A county’s Veterans Affairs director in Michigan resigned Monday after emails were published in which he is shown to be demanding payment or other favors of veterans whom he had been helping with their health benefits.
In emails obtained by media outlets, former Calhoun County Veterans Affairs Office Director Scott Losey asked for “a few dead presidents,” “Christmas presents” and other gifts from those seeking the department’s help.
In one of the emails, dated Oct. 20, 2011, Losey wrote about the hard work he’d done at his own home for one veteran.
“We will discuss a gentleman’s agreement to compensate for my personal time,” Losey wrote. “I have worked cases for veterans who reside outside Calhoun County over the past couple of years with the same kind of agreement. I will not gouge you like your Social Security lawyer. Perhaps 7 to 10 percent is typically the agreement. I have had veterans screw me over big time as well. Does this sound cool?”
“Also, where is my Christmas present,” Losey wrote in all capital letters in one email in December 2009. “Just so you know, my wife and I like to go out every once in a while for dinner…”
Losey also said in one of the emails to a veteran that “a few pain meds from your stash will suffice for now,” and in another that “I suppose now is as good as any to request one month truck payment as a confidential gentleman’s agreement for a job well done.”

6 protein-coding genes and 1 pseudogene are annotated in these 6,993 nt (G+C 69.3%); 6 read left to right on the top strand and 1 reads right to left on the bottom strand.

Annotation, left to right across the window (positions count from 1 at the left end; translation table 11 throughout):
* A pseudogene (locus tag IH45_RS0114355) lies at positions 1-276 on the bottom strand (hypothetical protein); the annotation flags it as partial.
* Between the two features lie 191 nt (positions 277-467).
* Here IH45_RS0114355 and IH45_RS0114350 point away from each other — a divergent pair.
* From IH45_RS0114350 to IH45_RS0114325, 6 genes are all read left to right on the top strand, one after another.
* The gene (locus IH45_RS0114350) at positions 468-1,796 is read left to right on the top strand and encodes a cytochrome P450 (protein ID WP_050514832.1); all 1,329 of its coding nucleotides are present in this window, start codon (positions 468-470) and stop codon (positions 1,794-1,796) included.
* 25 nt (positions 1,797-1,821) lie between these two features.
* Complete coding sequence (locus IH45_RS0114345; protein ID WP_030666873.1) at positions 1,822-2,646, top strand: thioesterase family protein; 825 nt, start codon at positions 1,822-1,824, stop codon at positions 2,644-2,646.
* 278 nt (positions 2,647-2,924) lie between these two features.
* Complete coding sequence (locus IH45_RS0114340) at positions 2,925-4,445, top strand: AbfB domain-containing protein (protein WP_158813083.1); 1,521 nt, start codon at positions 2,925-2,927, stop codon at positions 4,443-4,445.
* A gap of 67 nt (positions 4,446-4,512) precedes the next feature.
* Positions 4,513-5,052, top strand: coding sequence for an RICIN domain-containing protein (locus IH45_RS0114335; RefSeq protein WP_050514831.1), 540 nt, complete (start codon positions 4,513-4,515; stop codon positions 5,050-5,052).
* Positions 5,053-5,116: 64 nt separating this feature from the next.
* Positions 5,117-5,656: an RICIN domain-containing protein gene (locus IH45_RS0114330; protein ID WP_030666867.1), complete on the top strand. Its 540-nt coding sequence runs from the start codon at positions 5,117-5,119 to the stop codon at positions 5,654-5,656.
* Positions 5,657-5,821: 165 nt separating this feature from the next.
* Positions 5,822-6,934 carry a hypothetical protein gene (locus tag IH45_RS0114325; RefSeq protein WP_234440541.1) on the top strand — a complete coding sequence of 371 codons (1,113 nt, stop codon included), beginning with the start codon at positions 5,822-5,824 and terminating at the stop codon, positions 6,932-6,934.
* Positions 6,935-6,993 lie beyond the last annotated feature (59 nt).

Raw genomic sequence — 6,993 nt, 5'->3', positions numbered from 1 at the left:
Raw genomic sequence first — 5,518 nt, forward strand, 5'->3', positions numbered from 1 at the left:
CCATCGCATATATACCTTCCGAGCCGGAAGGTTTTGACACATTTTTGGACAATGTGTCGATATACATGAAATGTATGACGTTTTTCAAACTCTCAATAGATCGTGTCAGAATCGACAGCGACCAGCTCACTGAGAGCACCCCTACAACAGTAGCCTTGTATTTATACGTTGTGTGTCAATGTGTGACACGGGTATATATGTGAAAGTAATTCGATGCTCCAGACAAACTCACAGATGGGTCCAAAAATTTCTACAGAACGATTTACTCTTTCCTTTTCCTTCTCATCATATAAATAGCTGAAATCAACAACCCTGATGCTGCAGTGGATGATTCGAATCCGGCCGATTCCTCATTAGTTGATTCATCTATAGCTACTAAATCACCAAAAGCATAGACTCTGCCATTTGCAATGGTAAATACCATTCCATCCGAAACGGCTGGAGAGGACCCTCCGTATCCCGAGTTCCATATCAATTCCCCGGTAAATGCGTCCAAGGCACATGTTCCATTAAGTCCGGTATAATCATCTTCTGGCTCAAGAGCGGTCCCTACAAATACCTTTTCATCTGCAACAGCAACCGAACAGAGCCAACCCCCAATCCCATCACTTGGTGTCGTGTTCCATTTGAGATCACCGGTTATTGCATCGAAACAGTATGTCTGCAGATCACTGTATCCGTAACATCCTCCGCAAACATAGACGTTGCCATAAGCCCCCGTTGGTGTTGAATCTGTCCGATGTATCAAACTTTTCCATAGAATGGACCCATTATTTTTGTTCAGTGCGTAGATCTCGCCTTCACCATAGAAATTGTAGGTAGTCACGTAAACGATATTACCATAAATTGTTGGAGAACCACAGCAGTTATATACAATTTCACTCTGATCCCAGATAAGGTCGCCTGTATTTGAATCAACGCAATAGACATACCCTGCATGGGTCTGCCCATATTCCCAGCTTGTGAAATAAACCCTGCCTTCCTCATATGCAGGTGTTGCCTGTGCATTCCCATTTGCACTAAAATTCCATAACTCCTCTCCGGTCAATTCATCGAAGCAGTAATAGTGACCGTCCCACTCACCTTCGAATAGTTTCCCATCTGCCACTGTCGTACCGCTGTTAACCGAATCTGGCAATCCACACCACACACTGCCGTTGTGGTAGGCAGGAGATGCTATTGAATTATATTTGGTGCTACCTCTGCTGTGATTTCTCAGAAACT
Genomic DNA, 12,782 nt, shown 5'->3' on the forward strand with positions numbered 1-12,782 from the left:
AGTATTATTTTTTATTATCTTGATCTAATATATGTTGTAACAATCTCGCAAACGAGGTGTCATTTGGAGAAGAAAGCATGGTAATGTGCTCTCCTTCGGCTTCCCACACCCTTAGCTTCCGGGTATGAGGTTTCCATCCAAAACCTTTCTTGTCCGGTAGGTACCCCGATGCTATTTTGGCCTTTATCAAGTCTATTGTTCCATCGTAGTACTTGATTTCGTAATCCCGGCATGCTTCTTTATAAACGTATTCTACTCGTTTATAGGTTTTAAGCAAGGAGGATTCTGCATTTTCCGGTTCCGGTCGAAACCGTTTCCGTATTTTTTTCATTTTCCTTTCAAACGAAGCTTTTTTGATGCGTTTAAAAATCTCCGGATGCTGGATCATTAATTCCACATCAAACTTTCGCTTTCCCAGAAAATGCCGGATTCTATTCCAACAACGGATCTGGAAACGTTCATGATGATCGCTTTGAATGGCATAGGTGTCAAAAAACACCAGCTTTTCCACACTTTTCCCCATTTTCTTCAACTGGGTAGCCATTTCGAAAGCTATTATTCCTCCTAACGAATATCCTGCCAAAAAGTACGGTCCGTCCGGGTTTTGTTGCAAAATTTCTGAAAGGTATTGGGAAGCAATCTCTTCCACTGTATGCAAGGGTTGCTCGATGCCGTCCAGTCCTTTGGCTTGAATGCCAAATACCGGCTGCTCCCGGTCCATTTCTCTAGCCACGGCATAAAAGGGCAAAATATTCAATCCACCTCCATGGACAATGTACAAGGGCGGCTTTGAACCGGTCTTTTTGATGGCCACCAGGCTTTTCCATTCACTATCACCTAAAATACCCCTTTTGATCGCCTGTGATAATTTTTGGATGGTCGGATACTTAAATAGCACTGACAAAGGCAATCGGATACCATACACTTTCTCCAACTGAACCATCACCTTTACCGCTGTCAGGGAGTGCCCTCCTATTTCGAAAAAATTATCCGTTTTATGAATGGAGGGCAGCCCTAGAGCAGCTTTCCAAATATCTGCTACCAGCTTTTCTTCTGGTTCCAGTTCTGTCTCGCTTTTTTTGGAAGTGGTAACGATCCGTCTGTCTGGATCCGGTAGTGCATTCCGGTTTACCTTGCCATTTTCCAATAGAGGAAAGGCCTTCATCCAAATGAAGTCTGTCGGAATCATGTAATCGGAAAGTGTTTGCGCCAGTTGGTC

Losey, director of the office for 15 years with an annual salary of $64,351, resigned after a veteran’s widow claimed he had shaken her down for $200 for the work he’d done on her husband’s claim.
The office is not part of the federal Department of Veterans Affairs but rather the local government of Calhoun County, which includes the city of Battle Creek. The county government’s website said the office serves as a “medium of communication” to make sure veterans in the area are aware of federal, state and local benefits they are entitled to and how to get them.
Calhoun County Administrator Kelli Scott told local outlet 24 Hour News 8 the case has been turned over to the federal government for investigation. A county attorney, Richard Lindsey, said the county has also opened up an investigation.
“The emails that you got copies of were disappointing, to say the least,” Scott said. “Accepting gifts on behalf of service performed in his official duty as a county employee absolutely would not be acceptable,” she continued.
The emails were sent out as recently as December.
“When the decision comes back as a winner and you receive that big fat retroactive check,” he wrote in an email dated May 22, 2014. “I need $1,600 to repair my transmission and YOU are going to help me out. DEAL?”